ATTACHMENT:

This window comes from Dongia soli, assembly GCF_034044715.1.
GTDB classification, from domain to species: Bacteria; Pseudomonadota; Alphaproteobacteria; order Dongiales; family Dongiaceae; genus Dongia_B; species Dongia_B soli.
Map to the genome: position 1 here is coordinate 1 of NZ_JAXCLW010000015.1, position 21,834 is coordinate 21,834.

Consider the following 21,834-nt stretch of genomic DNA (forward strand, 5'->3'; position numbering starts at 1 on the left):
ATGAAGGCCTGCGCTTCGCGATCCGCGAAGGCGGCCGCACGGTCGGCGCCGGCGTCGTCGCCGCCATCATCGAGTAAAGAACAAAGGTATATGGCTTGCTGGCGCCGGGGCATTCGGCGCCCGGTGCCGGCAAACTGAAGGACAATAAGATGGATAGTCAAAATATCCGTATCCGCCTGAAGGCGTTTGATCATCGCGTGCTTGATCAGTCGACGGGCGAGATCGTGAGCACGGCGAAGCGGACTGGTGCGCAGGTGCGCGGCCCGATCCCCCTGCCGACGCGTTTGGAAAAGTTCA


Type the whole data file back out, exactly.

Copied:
This window comes from Dongia soli, assembly GCF_034044715.1.
GTDB classification, from domain to species: Bacteria; Pseudomonadota; Alphaproteobacteria; order Dongiales; family Dongiaceae; genus Dongia_B; species Dongia_B soli.
Map to the genome: position 1 here is coordinate 1 of NZ_JAXCLW010000015.1, position 21,834 is coordinate 21,834.

Consider the following 21,834-nt stretch of genomic DNA (forward strand, 5'->3'; position numbering starts at 1 on the left):
ATGAAGGCCTGCGCTTCGCGATCCGCGAAGGCGGCCGCACGGTCGGCGCCGGCGTCGTCGCCGCCATCATCGAGTAAAGAACAAAGGTATATGGCTTGCTGGCGCCGGGGCATTCGGCGCCCGGTGCCGGCAAACTGAAGGACAATAAGATGGATAGTCAAAATATCCGTATCCGCCTGAAGGCGTTTGATCATCGCGTGCTTGATCAGTCGACGGGCGAGATCGTGAGCACGGCGAAGCGGACTGGTGCGCAGGTGCGCGGCCCGATCCCCCTGCCGACGCGTTTGGAAAAGTTCA